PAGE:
- “Quality of life” is a big consideration. As the old saying goes, “it’s not the years of your life—it’s the life in your years”. One of the terrible statistics about the state of health in rural Kentucky is that people in rural areas of the state live lives that are 4 or more years shorter than average. On top of that, over 20% of people report that they are in poor health. Not only are our lives shorter, we are less healthy before we get around to dying. Physical health is only part of the picture, though. Mental wellness, social inclusion and the physical environment we live and work in play a huge role in quality of life.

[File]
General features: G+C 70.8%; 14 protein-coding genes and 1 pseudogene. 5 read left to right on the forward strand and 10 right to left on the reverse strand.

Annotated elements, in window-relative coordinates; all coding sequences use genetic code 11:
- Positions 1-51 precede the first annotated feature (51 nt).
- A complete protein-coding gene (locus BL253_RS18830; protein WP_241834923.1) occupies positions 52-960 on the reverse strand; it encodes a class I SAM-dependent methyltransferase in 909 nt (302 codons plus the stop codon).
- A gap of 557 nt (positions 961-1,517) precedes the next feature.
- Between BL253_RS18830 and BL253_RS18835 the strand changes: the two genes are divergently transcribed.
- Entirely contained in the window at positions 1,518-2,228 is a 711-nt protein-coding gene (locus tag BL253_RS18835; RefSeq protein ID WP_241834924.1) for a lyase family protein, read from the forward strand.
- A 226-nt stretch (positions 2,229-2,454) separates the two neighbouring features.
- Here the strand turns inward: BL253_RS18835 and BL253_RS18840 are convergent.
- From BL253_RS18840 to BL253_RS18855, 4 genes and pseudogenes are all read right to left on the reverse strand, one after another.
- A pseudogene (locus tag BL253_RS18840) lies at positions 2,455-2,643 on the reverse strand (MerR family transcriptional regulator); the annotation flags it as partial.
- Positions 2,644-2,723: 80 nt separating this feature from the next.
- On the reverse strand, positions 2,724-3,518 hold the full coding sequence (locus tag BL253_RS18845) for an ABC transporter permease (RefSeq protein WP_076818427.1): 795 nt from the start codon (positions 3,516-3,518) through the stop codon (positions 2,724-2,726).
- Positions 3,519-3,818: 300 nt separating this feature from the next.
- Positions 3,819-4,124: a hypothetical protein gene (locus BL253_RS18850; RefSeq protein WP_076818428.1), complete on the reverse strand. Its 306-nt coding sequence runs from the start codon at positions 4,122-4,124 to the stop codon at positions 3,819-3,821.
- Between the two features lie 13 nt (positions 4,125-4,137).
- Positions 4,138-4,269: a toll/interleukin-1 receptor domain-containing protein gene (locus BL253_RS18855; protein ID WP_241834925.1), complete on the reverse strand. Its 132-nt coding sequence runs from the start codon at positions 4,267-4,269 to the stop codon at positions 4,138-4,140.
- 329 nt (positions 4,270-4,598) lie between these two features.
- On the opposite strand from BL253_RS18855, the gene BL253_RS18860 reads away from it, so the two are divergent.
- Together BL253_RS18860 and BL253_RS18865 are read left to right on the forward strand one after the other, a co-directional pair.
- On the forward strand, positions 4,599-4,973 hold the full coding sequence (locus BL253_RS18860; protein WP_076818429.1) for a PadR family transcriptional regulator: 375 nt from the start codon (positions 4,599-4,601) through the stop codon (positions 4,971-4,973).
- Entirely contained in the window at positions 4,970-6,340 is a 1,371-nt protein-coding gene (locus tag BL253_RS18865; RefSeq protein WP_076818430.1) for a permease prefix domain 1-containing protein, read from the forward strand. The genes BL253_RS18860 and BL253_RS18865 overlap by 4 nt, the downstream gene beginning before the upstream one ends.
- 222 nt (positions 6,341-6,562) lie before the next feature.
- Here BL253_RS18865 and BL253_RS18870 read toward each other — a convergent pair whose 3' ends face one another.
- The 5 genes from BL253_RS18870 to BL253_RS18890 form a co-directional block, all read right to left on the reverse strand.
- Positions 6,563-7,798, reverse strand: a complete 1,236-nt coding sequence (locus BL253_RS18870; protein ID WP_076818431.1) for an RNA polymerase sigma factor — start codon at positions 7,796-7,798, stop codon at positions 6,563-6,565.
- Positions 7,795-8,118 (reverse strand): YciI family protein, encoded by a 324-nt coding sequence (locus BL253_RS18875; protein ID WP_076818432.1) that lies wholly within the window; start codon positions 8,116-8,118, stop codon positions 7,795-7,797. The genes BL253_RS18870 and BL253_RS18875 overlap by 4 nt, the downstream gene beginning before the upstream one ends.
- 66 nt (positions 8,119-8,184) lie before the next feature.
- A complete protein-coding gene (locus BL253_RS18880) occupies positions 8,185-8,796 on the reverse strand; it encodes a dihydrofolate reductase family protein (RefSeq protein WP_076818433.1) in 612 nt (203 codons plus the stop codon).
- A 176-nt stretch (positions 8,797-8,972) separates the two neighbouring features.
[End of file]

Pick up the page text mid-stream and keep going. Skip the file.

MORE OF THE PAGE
All of this applies to the community, just as it applies to individuals in the community. Communities are healthy or unhealthy, just as people are. Kentucky is an unhealthy state, ranking in the bottom five in overall health outcomes. Rural Kentucky is even worse. And that is holding us back. We can build a better future for ourselves and our kids if we can work toward making ourselves and our communities healthier, and by being healthier, we can be more economically prosperous. We can show everyone what is possible in rural America. Remaking a community is not impossible. It can be done and it can be done here. It can be done by us. It can start with you. Take that step that starts a great journey. Smoke one less cigarette. Check in on a neighbor. Read to a kid. Walk a hundred feet further. Serve your family a salad with supper. There are a million little ways to begin. The key is to just start.